butterflies (tinysides 2006)

From 2006-2008, Maureen Thorson published small chapbooks called “tinysides,” which began as a large folded sheet of paper with a colored cover, saddle-stitched into an uncut codex with binding thread. If I remember correctly, she got the idea while trying to read a large broadside on the subway.  The plan was to make small broadsides, so these little books were like a cross between a broadside and a chapbook. tinysides led to an explosion of small artists’ book publishing, such as Foursquare (4″ sq folded broadside zine in a fabric sleeve, 2006-2008), dusie “wee” (the tiniest of tiny handmade ephemeral chapbooks, mostly 1-3″ sq), coinsides (tiny broadsides in coin envelopes) and eventually things like LRL Textile Series (2011-present).  Micro-publishing has many iterations, but this was one “genetic line” of where the editors were working in a particular communal/conversational zeitgeist to make limited edition poetry art object publications.  Maureen is now working to put all the tinysides online. Since they were initially handmade in small runs, the audience was limited, but you will now be able to access the digital versions online for free here.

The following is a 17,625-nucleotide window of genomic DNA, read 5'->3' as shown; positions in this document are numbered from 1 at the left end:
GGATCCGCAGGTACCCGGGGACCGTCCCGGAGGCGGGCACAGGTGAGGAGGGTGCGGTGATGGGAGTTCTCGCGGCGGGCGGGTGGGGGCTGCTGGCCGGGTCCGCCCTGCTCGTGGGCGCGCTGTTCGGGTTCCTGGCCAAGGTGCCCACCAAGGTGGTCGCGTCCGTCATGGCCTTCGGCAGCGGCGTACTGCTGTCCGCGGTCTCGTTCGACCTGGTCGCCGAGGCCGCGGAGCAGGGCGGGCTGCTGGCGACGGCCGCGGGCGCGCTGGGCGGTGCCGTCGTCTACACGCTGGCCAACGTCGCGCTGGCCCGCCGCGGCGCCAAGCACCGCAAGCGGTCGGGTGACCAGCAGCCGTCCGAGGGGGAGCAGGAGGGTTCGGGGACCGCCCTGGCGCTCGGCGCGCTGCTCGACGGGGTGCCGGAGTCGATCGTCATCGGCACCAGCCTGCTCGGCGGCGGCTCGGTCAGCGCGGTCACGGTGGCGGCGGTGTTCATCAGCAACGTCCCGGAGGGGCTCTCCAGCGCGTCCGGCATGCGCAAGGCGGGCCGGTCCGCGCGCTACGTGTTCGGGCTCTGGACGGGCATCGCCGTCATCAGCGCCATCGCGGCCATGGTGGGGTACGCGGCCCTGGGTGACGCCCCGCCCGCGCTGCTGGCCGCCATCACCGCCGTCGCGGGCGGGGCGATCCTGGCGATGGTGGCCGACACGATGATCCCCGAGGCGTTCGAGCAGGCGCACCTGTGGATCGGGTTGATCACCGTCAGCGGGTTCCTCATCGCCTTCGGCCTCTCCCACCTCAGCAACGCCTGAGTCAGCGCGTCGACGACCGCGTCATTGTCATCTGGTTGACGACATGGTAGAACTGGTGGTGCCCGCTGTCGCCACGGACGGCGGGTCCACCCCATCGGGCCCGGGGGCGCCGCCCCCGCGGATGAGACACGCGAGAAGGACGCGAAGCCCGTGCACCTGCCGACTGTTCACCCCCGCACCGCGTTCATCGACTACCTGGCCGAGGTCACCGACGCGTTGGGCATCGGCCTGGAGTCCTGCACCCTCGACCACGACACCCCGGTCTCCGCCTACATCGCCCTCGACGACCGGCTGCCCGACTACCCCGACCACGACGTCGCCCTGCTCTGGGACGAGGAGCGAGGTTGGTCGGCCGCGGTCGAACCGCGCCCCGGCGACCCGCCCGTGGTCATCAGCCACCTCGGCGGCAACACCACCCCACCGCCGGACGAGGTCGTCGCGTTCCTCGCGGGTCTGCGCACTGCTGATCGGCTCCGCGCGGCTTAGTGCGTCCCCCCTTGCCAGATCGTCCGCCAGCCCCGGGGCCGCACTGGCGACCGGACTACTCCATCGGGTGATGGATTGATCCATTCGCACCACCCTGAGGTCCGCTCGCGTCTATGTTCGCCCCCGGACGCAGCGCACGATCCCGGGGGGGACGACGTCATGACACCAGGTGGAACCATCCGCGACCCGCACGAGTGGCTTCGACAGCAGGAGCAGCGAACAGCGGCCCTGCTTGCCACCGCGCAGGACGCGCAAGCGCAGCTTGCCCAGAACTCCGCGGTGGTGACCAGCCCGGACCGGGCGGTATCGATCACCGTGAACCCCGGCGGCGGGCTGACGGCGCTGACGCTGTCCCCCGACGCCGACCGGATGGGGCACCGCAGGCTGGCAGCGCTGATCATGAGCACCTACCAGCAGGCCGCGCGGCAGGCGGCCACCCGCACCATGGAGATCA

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2 Responses to butterflies (tinysides 2006)

  1. steven fama says:

    Wow I missed the dusie wee chaps completely somehow when they came out. How the heck am I going to find the Y. Morrison done as one of those? Sigh.

    Would like to point to poems-for-all, hundreds done since 2001: http://sacfreepress.com/pfa/

    Also the journal Matchbox (2006-2008): http://www.matchbox.org.uk/boxes.html

    All the M. Thorson tinysides are super-cool (beautiful) books, and many (many) of them have an exceptionally striking cover design. Great and exciting book-work. To have them on-line will be nice but wow still for the real things; I am lucky to have eight of them and I still get jazzed and high holding and reading them. But as you know, with only 50 copies made of each, they are scarce.

  2. Yes– I didn’t link to Matchbox here or to Small Fires Press’s matchbooks because I don’t think they’re responding to the same line, and I wanted to lay out a particular heritage; as far as I know Matchbox was a parallel, not intersecting, branch. Nice to hear from you, Steve.

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